Why More Adults Are Coloring for Stress Relief

If you walked into a bookstore in the past few years, you might have seen coloring books — adult coloring books, that is. These aren’t the kind with lots of white space and simple designs, but rather complex illustrations from nature scenes to graphics. The benefits of coloring now extend past the preschool set into adulthood.

What may initially seem like a simple pastime is actually regarded as a highly relaxing, social, creative and meditative activity. How can you get started and benefit from coloring?

Health Benefits of Coloring

There’s proven science behind art therapy, the process of artistic activities in healing mind and body. Coloring is one type of art therapy. Numerous studies highlight its benefits, including a recent study from Palliative & Supportive Care, which found that art therapy reduced anxiety, pain symptoms, fatigue, depression and feelings of sadness in study participants.

A study published in Geriatrics & Gerontology International showed that coloring and drawing improved the quality of life and vitality of people with mild Alzheimer’s disease in

But you don’t need to be ill to enjoy the benefits. Coloring is a social and personal care activity like meditation, knitting, yoga and coffee klatches. It lets you focus on the now and free your mind from unwanted thoughts, making it a fun way to practice self-care.

Learn more about managing stress.

How to Add Coloring to Your Life

You can always grab your coloring book while you watch TV or sip your morning coffee. If you want to find new ways to incorporate this activity into your routine, try these tips:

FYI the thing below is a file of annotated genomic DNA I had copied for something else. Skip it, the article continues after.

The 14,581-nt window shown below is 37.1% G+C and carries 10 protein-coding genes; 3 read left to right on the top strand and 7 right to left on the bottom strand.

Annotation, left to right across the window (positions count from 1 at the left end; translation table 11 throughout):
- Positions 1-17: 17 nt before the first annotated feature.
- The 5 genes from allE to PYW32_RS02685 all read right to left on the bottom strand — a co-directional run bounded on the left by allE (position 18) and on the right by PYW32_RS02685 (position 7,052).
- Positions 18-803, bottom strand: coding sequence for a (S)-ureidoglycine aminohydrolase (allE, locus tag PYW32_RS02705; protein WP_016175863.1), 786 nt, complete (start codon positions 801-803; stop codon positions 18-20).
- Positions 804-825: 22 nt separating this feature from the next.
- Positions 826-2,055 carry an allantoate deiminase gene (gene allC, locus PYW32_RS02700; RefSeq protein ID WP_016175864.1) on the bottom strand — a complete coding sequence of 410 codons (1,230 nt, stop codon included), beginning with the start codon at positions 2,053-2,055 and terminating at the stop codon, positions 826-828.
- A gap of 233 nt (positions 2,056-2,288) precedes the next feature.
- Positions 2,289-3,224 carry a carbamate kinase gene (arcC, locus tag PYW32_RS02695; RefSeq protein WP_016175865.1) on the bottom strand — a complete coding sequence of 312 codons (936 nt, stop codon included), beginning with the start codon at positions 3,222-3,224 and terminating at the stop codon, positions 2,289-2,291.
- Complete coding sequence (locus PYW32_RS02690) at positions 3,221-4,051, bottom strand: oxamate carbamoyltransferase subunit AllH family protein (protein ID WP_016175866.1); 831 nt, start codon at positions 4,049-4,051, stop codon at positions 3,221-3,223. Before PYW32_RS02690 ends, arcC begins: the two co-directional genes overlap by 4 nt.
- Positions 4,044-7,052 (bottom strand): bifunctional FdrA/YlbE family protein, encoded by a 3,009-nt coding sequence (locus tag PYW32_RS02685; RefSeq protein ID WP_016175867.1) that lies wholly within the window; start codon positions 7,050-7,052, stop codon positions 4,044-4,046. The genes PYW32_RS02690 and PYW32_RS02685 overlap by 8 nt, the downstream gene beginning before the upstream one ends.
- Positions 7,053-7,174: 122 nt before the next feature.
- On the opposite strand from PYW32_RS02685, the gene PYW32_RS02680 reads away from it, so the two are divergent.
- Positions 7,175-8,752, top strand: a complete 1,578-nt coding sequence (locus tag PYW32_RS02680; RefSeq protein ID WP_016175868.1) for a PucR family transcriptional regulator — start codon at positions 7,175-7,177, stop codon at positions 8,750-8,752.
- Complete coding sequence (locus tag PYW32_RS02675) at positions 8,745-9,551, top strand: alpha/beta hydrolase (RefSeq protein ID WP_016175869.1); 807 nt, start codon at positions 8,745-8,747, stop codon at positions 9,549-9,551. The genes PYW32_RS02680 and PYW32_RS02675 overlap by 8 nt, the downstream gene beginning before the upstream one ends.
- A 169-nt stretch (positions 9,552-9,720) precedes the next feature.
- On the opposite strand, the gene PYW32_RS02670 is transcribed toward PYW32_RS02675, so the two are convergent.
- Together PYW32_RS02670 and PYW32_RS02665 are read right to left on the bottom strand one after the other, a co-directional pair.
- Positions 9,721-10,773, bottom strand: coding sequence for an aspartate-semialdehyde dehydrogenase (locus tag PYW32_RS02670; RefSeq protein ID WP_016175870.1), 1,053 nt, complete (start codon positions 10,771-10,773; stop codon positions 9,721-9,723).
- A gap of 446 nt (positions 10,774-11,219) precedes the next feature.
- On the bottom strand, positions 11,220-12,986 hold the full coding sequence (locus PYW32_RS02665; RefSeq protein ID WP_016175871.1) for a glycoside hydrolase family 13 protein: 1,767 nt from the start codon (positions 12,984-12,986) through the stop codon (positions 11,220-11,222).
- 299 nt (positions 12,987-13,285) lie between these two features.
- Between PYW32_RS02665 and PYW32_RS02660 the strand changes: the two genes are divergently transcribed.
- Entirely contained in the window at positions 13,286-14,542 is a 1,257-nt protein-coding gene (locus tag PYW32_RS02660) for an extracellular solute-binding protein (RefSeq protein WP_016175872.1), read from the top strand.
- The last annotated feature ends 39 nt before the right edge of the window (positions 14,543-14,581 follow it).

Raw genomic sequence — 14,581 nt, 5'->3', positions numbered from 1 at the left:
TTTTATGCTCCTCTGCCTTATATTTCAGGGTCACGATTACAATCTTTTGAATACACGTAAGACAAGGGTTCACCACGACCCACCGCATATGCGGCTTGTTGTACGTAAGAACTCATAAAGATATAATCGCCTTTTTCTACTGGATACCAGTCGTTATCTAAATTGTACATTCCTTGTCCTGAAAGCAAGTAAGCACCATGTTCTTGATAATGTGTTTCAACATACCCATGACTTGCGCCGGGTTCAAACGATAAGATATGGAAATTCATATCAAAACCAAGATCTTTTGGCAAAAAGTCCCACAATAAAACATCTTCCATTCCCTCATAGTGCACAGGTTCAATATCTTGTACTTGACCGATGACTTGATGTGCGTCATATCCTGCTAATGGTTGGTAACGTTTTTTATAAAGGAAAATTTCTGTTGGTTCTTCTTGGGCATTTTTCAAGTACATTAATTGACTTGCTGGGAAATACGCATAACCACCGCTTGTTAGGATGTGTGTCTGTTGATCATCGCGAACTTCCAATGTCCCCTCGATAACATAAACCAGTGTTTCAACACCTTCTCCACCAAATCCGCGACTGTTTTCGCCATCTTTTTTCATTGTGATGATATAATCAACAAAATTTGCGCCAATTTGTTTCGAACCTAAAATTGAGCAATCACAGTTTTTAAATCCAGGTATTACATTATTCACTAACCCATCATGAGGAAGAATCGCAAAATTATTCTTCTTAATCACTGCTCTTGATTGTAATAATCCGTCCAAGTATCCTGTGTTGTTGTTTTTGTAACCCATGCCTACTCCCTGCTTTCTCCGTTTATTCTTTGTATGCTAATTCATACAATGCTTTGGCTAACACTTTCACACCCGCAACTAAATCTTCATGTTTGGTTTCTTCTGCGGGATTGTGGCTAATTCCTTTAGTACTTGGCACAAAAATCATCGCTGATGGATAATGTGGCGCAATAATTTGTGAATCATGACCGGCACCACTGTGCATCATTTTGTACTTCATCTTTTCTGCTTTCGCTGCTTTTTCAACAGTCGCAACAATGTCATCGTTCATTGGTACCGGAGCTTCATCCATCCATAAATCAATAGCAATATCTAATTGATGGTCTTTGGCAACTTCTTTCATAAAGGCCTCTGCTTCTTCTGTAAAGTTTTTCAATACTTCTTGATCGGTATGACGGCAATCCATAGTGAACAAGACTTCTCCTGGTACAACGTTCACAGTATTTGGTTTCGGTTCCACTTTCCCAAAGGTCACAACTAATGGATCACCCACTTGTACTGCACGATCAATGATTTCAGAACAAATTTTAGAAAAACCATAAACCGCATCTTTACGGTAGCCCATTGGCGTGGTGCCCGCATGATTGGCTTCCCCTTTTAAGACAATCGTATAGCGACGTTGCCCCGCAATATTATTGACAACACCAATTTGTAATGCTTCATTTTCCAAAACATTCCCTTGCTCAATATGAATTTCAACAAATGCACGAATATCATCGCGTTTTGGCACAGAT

• Make your own. Design your own coloring pages, using black ink and good quality paper. You can either make copies when you’re done to share with others, or just go straight to coloring it in. You can even use a program like ReallyColor to turn your own photos into coloring pages.
  • Experiment. Try coloring with different implements, like colored pencils, markers, ink, pastels and crayons. See which you like best and how they look different. Does coloring with one type of material make you feel better than with another type? Treat it like a science experiment.
  • Color on the plane. Bring a coloring book onto the airplane. The airplane trays are small, making it difficult to play games or set up a full-size laptop, but they’re the perfect size for a coloring book. The meditative aspect might make the flight more relaxing for those who find flying stressful.
  • Coloring club. Create your own coloring group, much like a book club. The options for whom to include are endless. Invite friends and neighbors, start a newcomers group for your town or advertise a meet-up at the library.

Have you tried coloring to relieve stress? What did you think?

Advice or recommendations are for informational or educational purposes only, not a substitute for a visit or consultation with your doctor.

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